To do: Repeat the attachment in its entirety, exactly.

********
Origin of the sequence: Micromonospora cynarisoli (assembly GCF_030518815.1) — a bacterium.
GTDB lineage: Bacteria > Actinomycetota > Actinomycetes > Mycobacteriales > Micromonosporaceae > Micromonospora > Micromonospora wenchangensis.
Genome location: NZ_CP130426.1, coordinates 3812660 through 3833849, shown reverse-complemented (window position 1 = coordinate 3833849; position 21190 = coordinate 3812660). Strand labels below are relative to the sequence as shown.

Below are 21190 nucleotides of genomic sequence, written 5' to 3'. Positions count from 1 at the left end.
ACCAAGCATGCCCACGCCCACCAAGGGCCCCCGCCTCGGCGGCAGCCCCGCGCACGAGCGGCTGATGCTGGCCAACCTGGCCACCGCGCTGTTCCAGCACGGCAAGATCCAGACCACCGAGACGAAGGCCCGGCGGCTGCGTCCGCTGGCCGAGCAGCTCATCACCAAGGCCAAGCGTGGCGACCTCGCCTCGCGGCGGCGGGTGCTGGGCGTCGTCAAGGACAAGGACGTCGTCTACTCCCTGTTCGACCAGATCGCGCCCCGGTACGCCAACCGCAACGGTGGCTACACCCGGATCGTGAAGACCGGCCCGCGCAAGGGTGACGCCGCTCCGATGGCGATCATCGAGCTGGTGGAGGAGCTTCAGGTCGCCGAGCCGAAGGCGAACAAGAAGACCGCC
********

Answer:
Origin of the sequence: Micromonospora cynarisoli (assembly GCF_030518815.1) — a bacterium.
GTDB lineage: Bacteria > Actinomycetota > Actinomycetes > Mycobacteriales > Micromonosporaceae > Micromonospora > Micromonospora wenchangensis.
Genome location: NZ_CP130426.1, coordinates 3812660 through 3833849, shown reverse-complemented (window position 1 = coordinate 3833849; position 21190 = coordinate 3812660). Strand labels below are relative to the sequence as shown.

Below are 21190 nucleotides of genomic sequence, written 5' to 3'. Positions count from 1 at the left end.
ACCAAGCATGCCCACGCCCACCAAGGGCCCCCGCCTCGGCGGCAGCCCCGCGCACGAGCGGCTGATGCTGGCCAACCTGGCCACCGCGCTGTTCCAGCACGGCAAGATCCAGACCACCGAGACGAAGGCCCGGCGGCTGCGTCCGCTGGCCGAGCAGCTCATCACCAAGGCCAAGCGTGGCGACCTCGCCTCGCGGCGGCGGGTGCTGGGCGTCGTCAAGGACAAGGACGTCGTCTACTCCCTGTTCGACCAGATCGCGCCCCGGTACGCCAACCGCAACGGTGGCTACACCCGGATCGTGAAGACCGGCCCGCGCAAGGGTGACGCCGCTCCGATGGCGATCATCGAGCTGGTGGAGGAGCTTCAGGTCGCCGAGCCGAAGGCGAACAAGAAGACCGCC